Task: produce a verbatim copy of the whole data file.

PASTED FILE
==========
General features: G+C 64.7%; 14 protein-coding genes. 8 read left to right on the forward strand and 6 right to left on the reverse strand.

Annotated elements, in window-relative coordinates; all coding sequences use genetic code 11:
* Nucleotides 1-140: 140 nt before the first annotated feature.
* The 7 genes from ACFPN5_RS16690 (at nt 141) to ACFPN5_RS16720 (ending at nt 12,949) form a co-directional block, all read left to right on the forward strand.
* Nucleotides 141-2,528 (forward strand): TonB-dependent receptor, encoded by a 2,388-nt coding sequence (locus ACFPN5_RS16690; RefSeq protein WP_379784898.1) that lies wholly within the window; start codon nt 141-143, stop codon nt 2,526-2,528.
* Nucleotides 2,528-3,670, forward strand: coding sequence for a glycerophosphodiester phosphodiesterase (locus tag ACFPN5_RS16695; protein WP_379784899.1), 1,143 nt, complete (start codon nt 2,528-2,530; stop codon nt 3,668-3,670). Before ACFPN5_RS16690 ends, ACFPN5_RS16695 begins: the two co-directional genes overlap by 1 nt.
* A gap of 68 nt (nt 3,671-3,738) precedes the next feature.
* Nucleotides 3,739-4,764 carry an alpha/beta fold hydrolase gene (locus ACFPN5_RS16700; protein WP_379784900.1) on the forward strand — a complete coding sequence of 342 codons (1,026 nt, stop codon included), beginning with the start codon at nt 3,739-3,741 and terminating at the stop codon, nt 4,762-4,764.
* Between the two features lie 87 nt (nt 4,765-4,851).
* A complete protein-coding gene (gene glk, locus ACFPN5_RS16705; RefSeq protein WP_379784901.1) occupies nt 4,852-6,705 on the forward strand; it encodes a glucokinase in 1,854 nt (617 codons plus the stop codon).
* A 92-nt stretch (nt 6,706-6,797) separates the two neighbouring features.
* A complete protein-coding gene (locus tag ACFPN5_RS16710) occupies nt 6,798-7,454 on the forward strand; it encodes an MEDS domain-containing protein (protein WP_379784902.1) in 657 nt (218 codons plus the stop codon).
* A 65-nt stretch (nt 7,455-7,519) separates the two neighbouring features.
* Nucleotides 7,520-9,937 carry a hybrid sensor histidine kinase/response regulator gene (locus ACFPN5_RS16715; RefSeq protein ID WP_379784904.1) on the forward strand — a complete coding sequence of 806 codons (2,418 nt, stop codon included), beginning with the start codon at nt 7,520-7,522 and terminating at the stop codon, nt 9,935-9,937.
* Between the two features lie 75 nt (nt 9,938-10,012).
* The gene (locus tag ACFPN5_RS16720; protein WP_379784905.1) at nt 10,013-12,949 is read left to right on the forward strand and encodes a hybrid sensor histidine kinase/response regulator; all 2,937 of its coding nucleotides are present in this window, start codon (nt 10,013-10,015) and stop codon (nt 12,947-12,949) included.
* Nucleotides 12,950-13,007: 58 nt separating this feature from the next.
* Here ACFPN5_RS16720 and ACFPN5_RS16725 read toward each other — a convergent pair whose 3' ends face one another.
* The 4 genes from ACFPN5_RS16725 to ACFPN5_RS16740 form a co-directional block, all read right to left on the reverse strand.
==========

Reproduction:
General features: G+C 64.7%; 14 protein-coding genes. 8 read left to right on the forward strand and 6 right to left on the reverse strand.

Annotated elements, in window-relative coordinates; all coding sequences use genetic code 11:
* Nucleotides 1-140: 140 nt before the first annotated feature.
* The 7 genes from ACFPN5_RS16690 (at nt 141) to ACFPN5_RS16720 (ending at nt 12,949) form a co-directional block, all read left to right on the forward strand.
* Nucleotides 141-2,528 (forward strand): TonB-dependent receptor, encoded by a 2,388-nt coding sequence (locus ACFPN5_RS16690; RefSeq protein WP_379784898.1) that lies wholly within the window; start codon nt 141-143, stop codon nt 2,526-2,528.
* Nucleotides 2,528-3,670, forward strand: coding sequence for a glycerophosphodiester phosphodiesterase (locus tag ACFPN5_RS16695; protein WP_379784899.1), 1,143 nt, complete (start codon nt 2,528-2,530; stop codon nt 3,668-3,670). Before ACFPN5_RS16690 ends, ACFPN5_RS16695 begins: the two co-directional genes overlap by 1 nt.
* A gap of 68 nt (nt 3,671-3,738) precedes the next feature.
* Nucleotides 3,739-4,764 carry an alpha/beta fold hydrolase gene (locus ACFPN5_RS16700; protein WP_379784900.1) on the forward strand — a complete coding sequence of 342 codons (1,026 nt, stop codon included), beginning with the start codon at nt 3,739-3,741 and terminating at the stop codon, nt 4,762-4,764.
* Between the two features lie 87 nt (nt 4,765-4,851).
* A complete protein-coding gene (gene glk, locus ACFPN5_RS16705; RefSeq protein WP_379784901.1) occupies nt 4,852-6,705 on the forward strand; it encodes a glucokinase in 1,854 nt (617 codons plus the stop codon).
* A 92-nt stretch (nt 6,706-6,797) separates the two neighbouring features.
* A complete protein-coding gene (locus tag ACFPN5_RS16710) occupies nt 6,798-7,454 on the forward strand; it encodes an MEDS domain-containing protein (protein WP_379784902.1) in 657 nt (218 codons plus the stop codon).
* A 65-nt stretch (nt 7,455-7,519) separates the two neighbouring features.
* Nucleotides 7,520-9,937 carry a hybrid sensor histidine kinase/response regulator gene (locus ACFPN5_RS16715; RefSeq protein ID WP_379784904.1) on the forward strand — a complete coding sequence of 806 codons (2,418 nt, stop codon included), beginning with the start codon at nt 7,520-7,522 and terminating at the stop codon, nt 9,935-9,937.
* Between the two features lie 75 nt (nt 9,938-10,012).
* The gene (locus tag ACFPN5_RS16720; protein WP_379784905.1) at nt 10,013-12,949 is read left to right on the forward strand and encodes a hybrid sensor histidine kinase/response regulator; all 2,937 of its coding nucleotides are present in this window, start codon (nt 10,013-10,015) and stop codon (nt 12,947-12,949) included.
* Nucleotides 12,950-13,007: 58 nt separating this feature from the next.
* Here ACFPN5_RS16720 and ACFPN5_RS16725 read toward each other — a convergent pair whose 3' ends face one another.
* The 4 genes from ACFPN5_RS16725 to ACFPN5_RS16740 form a co-directional block, all read right to left on the reverse strand.